• Thoracoacromial trunk: This is a short trunk off of the superior side of the second part of the axillary artery. It branches almost immediately into four parts that supply the acromion, deltoid, pectoral muscles, and clavicle. You can see its branches traveling to the pectoralis muscles. However, the other branches of this trunk have been cut in the cadaveric tissue.
    • Posterior and anterior circumflex humeral arteries: These arteries branch from the third part of the axillary artery. They wrap around the surgical neck of the humerus and anastomose (join) with each other to provide circulation to this region via multiple routes. They sometimes branch from a common trunk, or they can branch separately from the axillary artery. Either way, the posterior circumflex humeral artery runs posteriorly around the humerus with the axillary nerve, while the anterior circumflex humeral artery runs anteriorly around the humerus.
    • Subscapular artery: The subscapular artery is a short branch off of the third part of the axillary artery. As it runs inferiorly, it gives off two branches, both of which are visible on the cadaveric tissue. You can also observe these on the plastinated tissue.
      • Circumflex scapular artery: This runs posteriorly around the lateral scapula.
      • Thoracodorsal artery: This artery runs with the thoracodorsal nerve to the latissimus dorsi muscle.
  • Brachial artery: This artery is continuous with the axillary artery at the inferior border of the teres major. It continues through the brachium to supply muscles of the anterior arm. This can be best observed on the deep dissection and plastinated tissue.
    • Deep brachial artery: This is the only branch of the brachial artery you are responsible for in this unit. It branches from the brachial artery in the mid-arm region and runs posteriorly. This is difficult to see in the cadaveric specimens.
  • Ulnar and radial arteries: The brachial artery divides into the radial and ulnar arteries in the cubital fossa. They run on the side of the antebrachium (forearm) of the bone with the same name. These are visible in the deep dissection, though the ulnar artery is cut in the forearm.
  • Superficial and deep palmar arches: The superficial palmar arch is visible in the plastinated tissue, and both are visible in images. These are formed from the ulnar and radial arteries.
  • Digital arteries: These branch from the superficial and deep palmar arches and travel to the sides of each digit.

Veins

The veins have been removed from the dissected cadaveric specimens. However, they are visible in images and on the plastinated specimens. There are two primary veins that originate in the forearm:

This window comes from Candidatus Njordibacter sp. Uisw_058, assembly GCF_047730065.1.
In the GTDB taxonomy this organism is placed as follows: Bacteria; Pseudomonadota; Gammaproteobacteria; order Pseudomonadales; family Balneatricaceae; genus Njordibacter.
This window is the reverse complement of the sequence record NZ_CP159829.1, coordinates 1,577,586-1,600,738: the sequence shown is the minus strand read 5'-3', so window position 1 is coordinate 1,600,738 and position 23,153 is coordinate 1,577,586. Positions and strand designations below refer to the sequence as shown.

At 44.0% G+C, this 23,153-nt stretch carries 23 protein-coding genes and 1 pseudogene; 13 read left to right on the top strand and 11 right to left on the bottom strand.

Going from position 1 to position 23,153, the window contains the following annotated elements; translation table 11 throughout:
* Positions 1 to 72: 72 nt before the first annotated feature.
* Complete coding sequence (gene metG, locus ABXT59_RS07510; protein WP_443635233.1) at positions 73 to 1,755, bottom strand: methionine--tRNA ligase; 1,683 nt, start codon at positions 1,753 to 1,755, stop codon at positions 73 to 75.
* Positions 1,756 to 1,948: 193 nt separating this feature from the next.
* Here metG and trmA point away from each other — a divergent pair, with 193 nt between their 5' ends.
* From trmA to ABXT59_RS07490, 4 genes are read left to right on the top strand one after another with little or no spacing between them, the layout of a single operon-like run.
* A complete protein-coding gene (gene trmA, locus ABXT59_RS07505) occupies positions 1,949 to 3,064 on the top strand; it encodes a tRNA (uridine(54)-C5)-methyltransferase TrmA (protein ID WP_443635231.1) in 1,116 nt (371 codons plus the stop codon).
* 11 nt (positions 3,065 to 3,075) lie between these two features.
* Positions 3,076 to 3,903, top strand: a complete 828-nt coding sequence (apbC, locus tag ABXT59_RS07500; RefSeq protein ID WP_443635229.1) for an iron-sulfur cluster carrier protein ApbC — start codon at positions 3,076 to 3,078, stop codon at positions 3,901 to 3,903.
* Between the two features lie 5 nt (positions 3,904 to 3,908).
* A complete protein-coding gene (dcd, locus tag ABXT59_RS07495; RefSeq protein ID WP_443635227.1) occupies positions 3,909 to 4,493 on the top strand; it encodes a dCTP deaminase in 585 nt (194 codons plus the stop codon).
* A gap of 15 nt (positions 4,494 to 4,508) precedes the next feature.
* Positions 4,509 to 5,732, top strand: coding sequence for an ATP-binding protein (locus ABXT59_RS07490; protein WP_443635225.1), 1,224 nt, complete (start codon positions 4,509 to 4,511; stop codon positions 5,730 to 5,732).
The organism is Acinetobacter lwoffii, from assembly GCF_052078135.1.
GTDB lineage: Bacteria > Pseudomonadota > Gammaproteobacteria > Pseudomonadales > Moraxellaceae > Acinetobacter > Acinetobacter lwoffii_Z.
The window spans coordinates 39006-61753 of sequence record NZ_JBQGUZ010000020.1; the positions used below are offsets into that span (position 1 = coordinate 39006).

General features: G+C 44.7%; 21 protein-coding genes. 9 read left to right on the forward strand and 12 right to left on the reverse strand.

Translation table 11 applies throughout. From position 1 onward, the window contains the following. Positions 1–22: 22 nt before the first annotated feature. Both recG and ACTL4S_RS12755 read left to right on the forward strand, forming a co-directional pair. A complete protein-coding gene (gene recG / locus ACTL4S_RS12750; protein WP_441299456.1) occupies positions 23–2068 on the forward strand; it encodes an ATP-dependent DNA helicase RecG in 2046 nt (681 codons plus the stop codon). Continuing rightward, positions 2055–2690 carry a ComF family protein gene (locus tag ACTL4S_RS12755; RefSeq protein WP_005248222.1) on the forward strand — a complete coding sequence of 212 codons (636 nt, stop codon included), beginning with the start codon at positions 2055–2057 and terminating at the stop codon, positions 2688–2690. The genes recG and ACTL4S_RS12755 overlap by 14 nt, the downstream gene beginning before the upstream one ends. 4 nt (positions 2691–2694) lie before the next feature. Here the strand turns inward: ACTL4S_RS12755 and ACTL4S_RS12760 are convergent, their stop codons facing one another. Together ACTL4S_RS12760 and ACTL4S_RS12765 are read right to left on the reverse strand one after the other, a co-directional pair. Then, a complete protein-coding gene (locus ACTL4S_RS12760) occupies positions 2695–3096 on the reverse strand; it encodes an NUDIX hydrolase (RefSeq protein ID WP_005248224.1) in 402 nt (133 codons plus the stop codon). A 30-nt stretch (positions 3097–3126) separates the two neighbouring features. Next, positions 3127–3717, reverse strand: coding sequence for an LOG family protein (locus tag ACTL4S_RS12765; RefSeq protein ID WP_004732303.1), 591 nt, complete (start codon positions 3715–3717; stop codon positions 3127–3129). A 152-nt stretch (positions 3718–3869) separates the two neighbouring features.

• the cephalic and the basilic veins. The cephalic vein runs on the lateral aspect of the forearm and arm, while the basilic vein runs on the medial aspect of the forearm and arm.
  • In the cubital fossa, the median cubital vein join the basilica and cephalic veins. The median cubital vein is a common site for blood draws.
  • The brachial vein drains the muscles of the arm and then joins the basilic vein to become the axillary vein. The cephalic vein drains into the axillary vein, and then the axillary vein becomes the subclavian vein at the border of the first rib.

Activity 2: Anatomy TV-Upper Extremity Vasculature 

Your lab TA will login to the AnatomyTV computer resource. We will use this resource to explore the neurovasculature of the upper extremity.

  • Arteries of the Upper Extremity: Click on the tab marked Upper Body, you can also click on the upper limb tab and the views underneath it and be sure the red arteries circle is checked at the bottom of the window.
    • Explore the upper extremity arterial structure. To get the best view you will need to use the zoom and the mouse to slide the image into the best position. Look for the following:
      • Subclavian artery – visible
        • Thyrocervical trunk – visible
        • Suprascapular artery – not visible
      • Axillary artery – visible
        • Superior thoracic artery – not visible
        • Thoracoacromial artery – visible
        • Lateral thoracic artery – not visible
        • Anterior circumflex humeral artery – visible**
        • Posterior circumflex humeral artery – visible **
        • ***note Anatomy TV calls these collectively the circumflex humeral artery, we want you to know both***
        • Subscapular artery – visible
          • Thoracodorsal artery – not visible
          • Circumflex scapular artery – not visible
      • Brachial Artery – visible
        • Deep Brachial Artery – visible
        • Radial Artery – visible
        • Ulnar Artery – visible

Students should refer to the atlas and the video available during lab to identify the arteries listed above that are not visible in Anatomy TV. See the notes below on tips for identifying the arteries of the axilla and arm.